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Archive for the tag “women and money”

Do Our Money Fears Hold Us Back From Our Happiness?

Last week, I asked the question if professional women could make great wives. And of course I said they can. I got a glance at the other side in the most unlikely of places.

Some folks from my job were holding a send off for a young woman who is about my age who quit to be not only a stay at home mom, but also watch other children she knew needed child care. Being an artist and one who loves to cook, she happily makes meals for the kids and gives them plenty of fun projects to do throughout the day.

She has the support of her loving husband, and she basically as a three-year old and a five month old to keep her busy.

It made me think of feminism and choices and women and work and family.

I don’t consider myself a kid person, so just the thought of having five or six small children running around and needing my attention all day gives me the heebie jeebies. But there are some women who really love kids and are great with them. And the world needs more of these people for sure.

Anytime someone walks away from a full-time gig for whatever reason, I count them as brave.

I guess I think about my family and how they think of money and work.

The attitude was/is you have to work and work very hard to survive. Not working isn’t an option.

Even the concept of me going back to school, leaving my job was not an option. I had so much fear surrounding the level of comfort I’ve built up with my steady paycheck, I couldn’t dream of being a full-time student. And why?

I know other people who have done it. They’ve had to scale back and with the scaling back they actually had a lot of freedom. But for some reason, doing that frightens me. I worry I don’t have the kind of financial support to do that.

I do think our parents do plant seeds of how we react to money and I realize that I do treat money the same way my parents do. My folks weren’t necessarily the worst with money, but they weren’t the best. My dad often tells me to be wise and smart and save. And it’s like I hear him, but there are times I feel like I’m waiting for someone else to help me or make me do it, when I should be doing it myself. That is the ultimate sign of independence.

When you know better, you do better. This actually makes me want to talk to my sister about how she sees money and if how we were raised impacts her decisions. We always had everything we needed and even a lot of things we wanted and we were good. And it seems like that’s the way I live my life now.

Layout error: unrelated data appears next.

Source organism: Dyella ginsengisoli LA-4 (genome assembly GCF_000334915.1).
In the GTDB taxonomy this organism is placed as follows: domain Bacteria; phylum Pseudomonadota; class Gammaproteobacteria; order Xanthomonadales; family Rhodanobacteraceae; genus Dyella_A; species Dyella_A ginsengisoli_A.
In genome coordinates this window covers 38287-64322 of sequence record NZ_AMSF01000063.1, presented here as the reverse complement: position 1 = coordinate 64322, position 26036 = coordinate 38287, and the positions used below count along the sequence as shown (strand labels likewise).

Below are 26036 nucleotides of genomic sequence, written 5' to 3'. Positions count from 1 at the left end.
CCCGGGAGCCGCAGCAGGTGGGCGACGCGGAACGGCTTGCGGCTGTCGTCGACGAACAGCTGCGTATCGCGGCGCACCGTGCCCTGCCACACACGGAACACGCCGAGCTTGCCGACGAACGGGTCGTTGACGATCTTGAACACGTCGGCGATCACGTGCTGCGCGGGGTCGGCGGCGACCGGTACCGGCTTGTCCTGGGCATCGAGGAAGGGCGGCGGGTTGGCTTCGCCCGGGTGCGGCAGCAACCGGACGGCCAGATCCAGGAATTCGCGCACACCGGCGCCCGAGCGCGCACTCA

But I do have friends who I admire who are great savers and when they do run into major financial emergencies, they aren’t happy, but they sigh and dig into their savings and they get the job done.

I tend to sweat it out a bit and get horribly stressed. Things manage to get done, but I struggle.

Over the years, I’ve read books about financial literacy and in my last relationship the one thing I could appreciate was seeing how being accountable to our joint savings account made me feel good when I saw our balance grow and that we always had what we needed.

A wise person asked me, “How on earth could you do that for someone else, but you can’t do the same for yourself? Why do you feel like you can’t do it alone?” And the answer to that is I don’t know, or I’m scared. Money scares me.

Not having it. Not having enough. When I was a kid I didn’t see the sacrifices my parents often made to give us everything. But once I got to college and as an adult, sometimes I felt like my father let me in on too much. Which led to me feeling guilty when I do spend money. But there are also times, when I say screw it, I deserve a treat a break and I splurge. So where’s the happy medium?

I won’t lie, I have always associated the freedom to choose to stay home or work with wealthy women or upper middle class white women. It’s something my mind can’t fathom. But as I think about it, I do actually know other black women who have businesses out of their home and are great moms. Or working black women who walked away from paying gigs, sometimes with no real back up plan to save their sanity. And those choices were always the right choice. It was just about having the courage to ignore the voice saying you’ll fail or you’ll end up on the street.

The point is we all have choices. We shouldn’t let fear tether us to jobs we don’t like, but if we can make our lives work for us in a way that makes sense, we shouldn’t be afraid to change things up.

All of the people I’ve known who’ve taken these kinds of leaps have actually been alright and happier and will say, they may not have a whole lot of money but they enjoy not punching in everyday, but they do have their own set of challenges and problems that do come with their choices.

I know people who have gotten divorced and are trying to rebuild their lives alone as a single woman for the very first time in their lives. How scary is that? But we have to keep moving. We have to push beyond our fears and live.

Do your money fears hold you back from the things you really want?

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Meet Estrogena, The Pink Incredible Hulkstress